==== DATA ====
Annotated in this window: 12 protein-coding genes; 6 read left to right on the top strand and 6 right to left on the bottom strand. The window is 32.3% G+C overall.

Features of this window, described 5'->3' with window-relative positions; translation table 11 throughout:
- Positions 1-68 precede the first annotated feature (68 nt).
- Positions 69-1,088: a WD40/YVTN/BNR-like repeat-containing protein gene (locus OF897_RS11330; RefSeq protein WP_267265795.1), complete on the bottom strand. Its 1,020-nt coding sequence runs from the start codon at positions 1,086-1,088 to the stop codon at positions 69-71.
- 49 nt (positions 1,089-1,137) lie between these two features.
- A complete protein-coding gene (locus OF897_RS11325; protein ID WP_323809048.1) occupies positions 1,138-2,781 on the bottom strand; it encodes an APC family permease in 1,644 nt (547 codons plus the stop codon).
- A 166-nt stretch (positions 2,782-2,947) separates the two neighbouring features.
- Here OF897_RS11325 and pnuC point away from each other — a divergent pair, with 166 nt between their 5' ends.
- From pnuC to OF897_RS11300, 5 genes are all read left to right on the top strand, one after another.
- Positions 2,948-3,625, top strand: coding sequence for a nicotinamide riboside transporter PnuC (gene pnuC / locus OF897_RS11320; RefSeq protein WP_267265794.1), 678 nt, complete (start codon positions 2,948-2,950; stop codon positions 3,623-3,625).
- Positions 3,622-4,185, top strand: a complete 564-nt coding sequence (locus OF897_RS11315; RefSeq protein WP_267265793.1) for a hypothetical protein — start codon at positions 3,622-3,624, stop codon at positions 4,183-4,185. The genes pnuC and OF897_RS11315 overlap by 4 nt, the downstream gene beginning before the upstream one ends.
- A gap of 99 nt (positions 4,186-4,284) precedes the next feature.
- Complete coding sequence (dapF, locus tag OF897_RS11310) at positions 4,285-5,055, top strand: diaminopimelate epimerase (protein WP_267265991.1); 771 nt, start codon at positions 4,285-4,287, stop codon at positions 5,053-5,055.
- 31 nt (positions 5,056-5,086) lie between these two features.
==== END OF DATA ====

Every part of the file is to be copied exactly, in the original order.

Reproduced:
Annotated in this window: 12 protein-coding genes; 6 read left to right on the top strand and 6 right to left on the bottom strand. The window is 32.3% G+C overall.

Features of this window, described 5'->3' with window-relative positions; translation table 11 throughout:
- Positions 1-68 precede the first annotated feature (68 nt).
- Positions 69-1,088: a WD40/YVTN/BNR-like repeat-containing protein gene (locus OF897_RS11330; RefSeq protein WP_267265795.1), complete on the bottom strand. Its 1,020-nt coding sequence runs from the start codon at positions 1,086-1,088 to the stop codon at positions 69-71.
- 49 nt (positions 1,089-1,137) lie between these two features.
- A complete protein-coding gene (locus OF897_RS11325; protein ID WP_323809048.1) occupies positions 1,138-2,781 on the bottom strand; it encodes an APC family permease in 1,644 nt (547 codons plus the stop codon).
- A 166-nt stretch (positions 2,782-2,947) separates the two neighbouring features.
- Here OF897_RS11325 and pnuC point away from each other — a divergent pair, with 166 nt between their 5' ends.
- From pnuC to OF897_RS11300, 5 genes are all read left to right on the top strand, one after another.
- Positions 2,948-3,625, top strand: coding sequence for a nicotinamide riboside transporter PnuC (gene pnuC / locus OF897_RS11320; RefSeq protein WP_267265794.1), 678 nt, complete (start codon positions 2,948-2,950; stop codon positions 3,623-3,625).
- Positions 3,622-4,185, top strand: a complete 564-nt coding sequence (locus OF897_RS11315; RefSeq protein WP_267265793.1) for a hypothetical protein — start codon at positions 3,622-3,624, stop codon at positions 4,183-4,185. The genes pnuC and OF897_RS11315 overlap by 4 nt, the downstream gene beginning before the upstream one ends.
- A gap of 99 nt (positions 4,186-4,284) precedes the next feature.
- Complete coding sequence (dapF, locus tag OF897_RS11310) at positions 4,285-5,055, top strand: diaminopimelate epimerase (protein WP_267265991.1); 771 nt, start codon at positions 4,285-4,287, stop codon at positions 5,053-5,055.
- 31 nt (positions 5,056-5,086) lie between these two features.